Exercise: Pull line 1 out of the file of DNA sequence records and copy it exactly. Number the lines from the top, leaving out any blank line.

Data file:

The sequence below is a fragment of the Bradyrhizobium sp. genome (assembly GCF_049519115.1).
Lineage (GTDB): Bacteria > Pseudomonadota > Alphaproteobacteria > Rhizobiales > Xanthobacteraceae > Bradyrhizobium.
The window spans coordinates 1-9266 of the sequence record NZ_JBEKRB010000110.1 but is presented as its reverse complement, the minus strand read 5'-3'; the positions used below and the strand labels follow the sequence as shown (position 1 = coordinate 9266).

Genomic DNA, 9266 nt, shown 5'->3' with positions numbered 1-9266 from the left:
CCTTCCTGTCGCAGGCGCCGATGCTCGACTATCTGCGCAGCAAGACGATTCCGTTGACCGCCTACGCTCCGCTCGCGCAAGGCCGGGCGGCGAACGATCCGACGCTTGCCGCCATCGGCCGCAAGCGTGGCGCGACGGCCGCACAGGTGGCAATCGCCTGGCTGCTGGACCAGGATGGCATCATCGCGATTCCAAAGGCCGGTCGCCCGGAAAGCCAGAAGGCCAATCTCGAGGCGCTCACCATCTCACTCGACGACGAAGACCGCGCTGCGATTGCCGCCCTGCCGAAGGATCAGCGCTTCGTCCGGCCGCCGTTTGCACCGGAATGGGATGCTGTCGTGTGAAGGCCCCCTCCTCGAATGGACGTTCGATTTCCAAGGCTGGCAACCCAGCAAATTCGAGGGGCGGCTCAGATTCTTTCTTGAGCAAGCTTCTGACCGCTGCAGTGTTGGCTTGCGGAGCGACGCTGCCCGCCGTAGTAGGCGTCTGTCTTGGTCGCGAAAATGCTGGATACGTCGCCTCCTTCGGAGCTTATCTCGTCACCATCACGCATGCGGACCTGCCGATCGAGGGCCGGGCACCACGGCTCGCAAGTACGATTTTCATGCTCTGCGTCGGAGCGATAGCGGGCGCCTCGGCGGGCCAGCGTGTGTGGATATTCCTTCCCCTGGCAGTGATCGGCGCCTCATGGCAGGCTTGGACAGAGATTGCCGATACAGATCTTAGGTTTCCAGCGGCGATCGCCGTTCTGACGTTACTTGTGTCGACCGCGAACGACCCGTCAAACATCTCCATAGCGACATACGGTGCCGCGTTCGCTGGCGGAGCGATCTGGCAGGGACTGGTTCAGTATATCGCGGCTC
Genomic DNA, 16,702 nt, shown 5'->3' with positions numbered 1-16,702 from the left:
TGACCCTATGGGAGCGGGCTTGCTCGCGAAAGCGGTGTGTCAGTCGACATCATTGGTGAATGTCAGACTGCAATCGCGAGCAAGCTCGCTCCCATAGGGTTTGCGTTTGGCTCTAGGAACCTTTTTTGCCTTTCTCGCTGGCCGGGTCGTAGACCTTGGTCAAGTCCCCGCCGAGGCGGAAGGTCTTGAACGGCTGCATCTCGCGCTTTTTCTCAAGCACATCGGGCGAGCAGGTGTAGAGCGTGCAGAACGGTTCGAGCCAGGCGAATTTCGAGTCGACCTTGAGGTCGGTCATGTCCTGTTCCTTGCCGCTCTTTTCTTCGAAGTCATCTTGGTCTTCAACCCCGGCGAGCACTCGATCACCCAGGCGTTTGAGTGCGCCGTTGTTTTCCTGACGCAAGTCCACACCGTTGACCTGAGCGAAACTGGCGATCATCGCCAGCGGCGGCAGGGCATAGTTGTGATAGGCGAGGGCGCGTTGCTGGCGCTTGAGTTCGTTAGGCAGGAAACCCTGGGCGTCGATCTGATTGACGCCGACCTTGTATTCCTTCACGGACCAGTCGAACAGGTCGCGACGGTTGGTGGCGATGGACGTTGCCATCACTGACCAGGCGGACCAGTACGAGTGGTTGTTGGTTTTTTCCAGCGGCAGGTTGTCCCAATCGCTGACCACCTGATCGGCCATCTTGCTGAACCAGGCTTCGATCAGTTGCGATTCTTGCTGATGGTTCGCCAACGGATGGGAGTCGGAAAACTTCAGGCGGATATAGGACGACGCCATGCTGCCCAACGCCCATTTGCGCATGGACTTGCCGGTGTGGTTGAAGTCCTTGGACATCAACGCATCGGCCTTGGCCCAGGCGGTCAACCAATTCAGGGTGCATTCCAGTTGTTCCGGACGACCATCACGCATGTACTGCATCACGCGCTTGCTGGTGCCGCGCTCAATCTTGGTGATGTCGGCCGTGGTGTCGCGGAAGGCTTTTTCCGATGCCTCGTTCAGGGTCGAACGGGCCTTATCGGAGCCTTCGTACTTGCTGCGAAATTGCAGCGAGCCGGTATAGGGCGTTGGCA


The sequence below is a fragment of the Bradyrhizobium sp. genome (assembly GCF_049519115.1).